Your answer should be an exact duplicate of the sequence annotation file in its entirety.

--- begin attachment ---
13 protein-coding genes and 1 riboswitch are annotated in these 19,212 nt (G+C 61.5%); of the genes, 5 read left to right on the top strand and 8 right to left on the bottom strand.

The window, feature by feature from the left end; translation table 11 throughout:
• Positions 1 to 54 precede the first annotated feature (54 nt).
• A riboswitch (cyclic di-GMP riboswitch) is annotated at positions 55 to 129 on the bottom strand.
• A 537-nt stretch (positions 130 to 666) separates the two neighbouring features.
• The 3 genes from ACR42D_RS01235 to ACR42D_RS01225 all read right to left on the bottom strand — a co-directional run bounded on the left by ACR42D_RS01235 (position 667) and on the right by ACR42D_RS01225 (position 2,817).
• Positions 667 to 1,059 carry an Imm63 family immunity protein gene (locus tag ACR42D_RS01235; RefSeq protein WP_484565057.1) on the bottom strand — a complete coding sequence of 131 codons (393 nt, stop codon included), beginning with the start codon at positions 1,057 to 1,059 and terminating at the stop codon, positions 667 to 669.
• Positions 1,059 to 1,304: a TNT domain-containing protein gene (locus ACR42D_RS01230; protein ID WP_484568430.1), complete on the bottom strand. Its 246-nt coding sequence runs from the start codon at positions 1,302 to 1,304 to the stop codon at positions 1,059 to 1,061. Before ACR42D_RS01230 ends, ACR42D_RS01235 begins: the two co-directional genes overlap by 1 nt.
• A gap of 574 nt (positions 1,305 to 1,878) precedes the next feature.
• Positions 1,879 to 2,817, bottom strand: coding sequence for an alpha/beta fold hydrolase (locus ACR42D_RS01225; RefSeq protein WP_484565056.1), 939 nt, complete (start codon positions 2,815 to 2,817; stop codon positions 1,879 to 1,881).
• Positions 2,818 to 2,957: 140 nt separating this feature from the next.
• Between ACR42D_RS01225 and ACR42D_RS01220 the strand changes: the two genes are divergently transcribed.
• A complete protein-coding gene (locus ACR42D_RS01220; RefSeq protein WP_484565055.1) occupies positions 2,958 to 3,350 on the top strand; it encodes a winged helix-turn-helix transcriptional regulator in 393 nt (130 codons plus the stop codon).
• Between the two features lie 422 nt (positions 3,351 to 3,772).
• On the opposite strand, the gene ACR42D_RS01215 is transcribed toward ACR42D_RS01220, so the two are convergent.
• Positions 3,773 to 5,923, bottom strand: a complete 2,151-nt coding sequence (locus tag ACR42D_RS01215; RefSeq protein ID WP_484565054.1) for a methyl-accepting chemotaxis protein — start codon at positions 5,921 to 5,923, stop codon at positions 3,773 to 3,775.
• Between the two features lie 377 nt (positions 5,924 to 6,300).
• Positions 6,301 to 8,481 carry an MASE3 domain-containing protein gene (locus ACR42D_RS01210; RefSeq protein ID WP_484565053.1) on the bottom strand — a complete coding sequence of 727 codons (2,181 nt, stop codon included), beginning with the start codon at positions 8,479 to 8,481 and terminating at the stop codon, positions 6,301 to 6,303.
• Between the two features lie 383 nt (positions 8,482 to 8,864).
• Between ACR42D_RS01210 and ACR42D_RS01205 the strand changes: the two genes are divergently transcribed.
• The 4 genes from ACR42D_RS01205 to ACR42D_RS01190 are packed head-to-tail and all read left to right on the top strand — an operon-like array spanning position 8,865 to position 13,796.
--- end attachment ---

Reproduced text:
13 protein-coding genes and 1 riboswitch are annotated in these 19,212 nt (G+C 61.5%); of the genes, 5 read left to right on the top strand and 8 right to left on the bottom strand.

The window, feature by feature from the left end; translation table 11 throughout:
• Positions 1 to 54 precede the first annotated feature (54 nt).
• A riboswitch (cyclic di-GMP riboswitch) is annotated at positions 55 to 129 on the bottom strand.
• A 537-nt stretch (positions 130 to 666) separates the two neighbouring features.
• The 3 genes from ACR42D_RS01235 to ACR42D_RS01225 all read right to left on the bottom strand — a co-directional run bounded on the left by ACR42D_RS01235 (position 667) and on the right by ACR42D_RS01225 (position 2,817).
• Positions 667 to 1,059 carry an Imm63 family immunity protein gene (locus tag ACR42D_RS01235; RefSeq protein WP_484565057.1) on the bottom strand — a complete coding sequence of 131 codons (393 nt, stop codon included), beginning with the start codon at positions 1,057 to 1,059 and terminating at the stop codon, positions 667 to 669.
• Positions 1,059 to 1,304: a TNT domain-containing protein gene (locus ACR42D_RS01230; protein ID WP_484568430.1), complete on the bottom strand. Its 246-nt coding sequence runs from the start codon at positions 1,302 to 1,304 to the stop codon at positions 1,059 to 1,061. Before ACR42D_RS01230 ends, ACR42D_RS01235 begins: the two co-directional genes overlap by 1 nt.
• A gap of 574 nt (positions 1,305 to 1,878) precedes the next feature.
• Positions 1,879 to 2,817, bottom strand: coding sequence for an alpha/beta fold hydrolase (locus ACR42D_RS01225; RefSeq protein WP_484565056.1), 939 nt, complete (start codon positions 2,815 to 2,817; stop codon positions 1,879 to 1,881).
• Positions 2,818 to 2,957: 140 nt separating this feature from the next.
• Between ACR42D_RS01225 and ACR42D_RS01220 the strand changes: the two genes are divergently transcribed.
• A complete protein-coding gene (locus ACR42D_RS01220; RefSeq protein WP_484565055.1) occupies positions 2,958 to 3,350 on the top strand; it encodes a winged helix-turn-helix transcriptional regulator in 393 nt (130 codons plus the stop codon).
• Between the two features lie 422 nt (positions 3,351 to 3,772).
• On the opposite strand, the gene ACR42D_RS01215 is transcribed toward ACR42D_RS01220, so the two are convergent.
• Positions 3,773 to 5,923, bottom strand: a complete 2,151-nt coding sequence (locus tag ACR42D_RS01215; RefSeq protein ID WP_484565054.1) for a methyl-accepting chemotaxis protein — start codon at positions 5,921 to 5,923, stop codon at positions 3,773 to 3,775.
• Between the two features lie 377 nt (positions 5,924 to 6,300).
• Positions 6,301 to 8,481 carry an MASE3 domain-containing protein gene (locus ACR42D_RS01210; RefSeq protein ID WP_484565053.1) on the bottom strand — a complete coding sequence of 727 codons (2,181 nt, stop codon included), beginning with the start codon at positions 8,479 to 8,481 and terminating at the stop codon, positions 6,301 to 6,303.
• Between the two features lie 383 nt (positions 8,482 to 8,864).
• Between ACR42D_RS01210 and ACR42D_RS01205 the strand changes: the two genes are divergently transcribed.
• The 4 genes from ACR42D_RS01205 to ACR42D_RS01190 are packed head-to-tail and all read left to right on the top strand — an operon-like array spanning position 8,865 to position 13,796.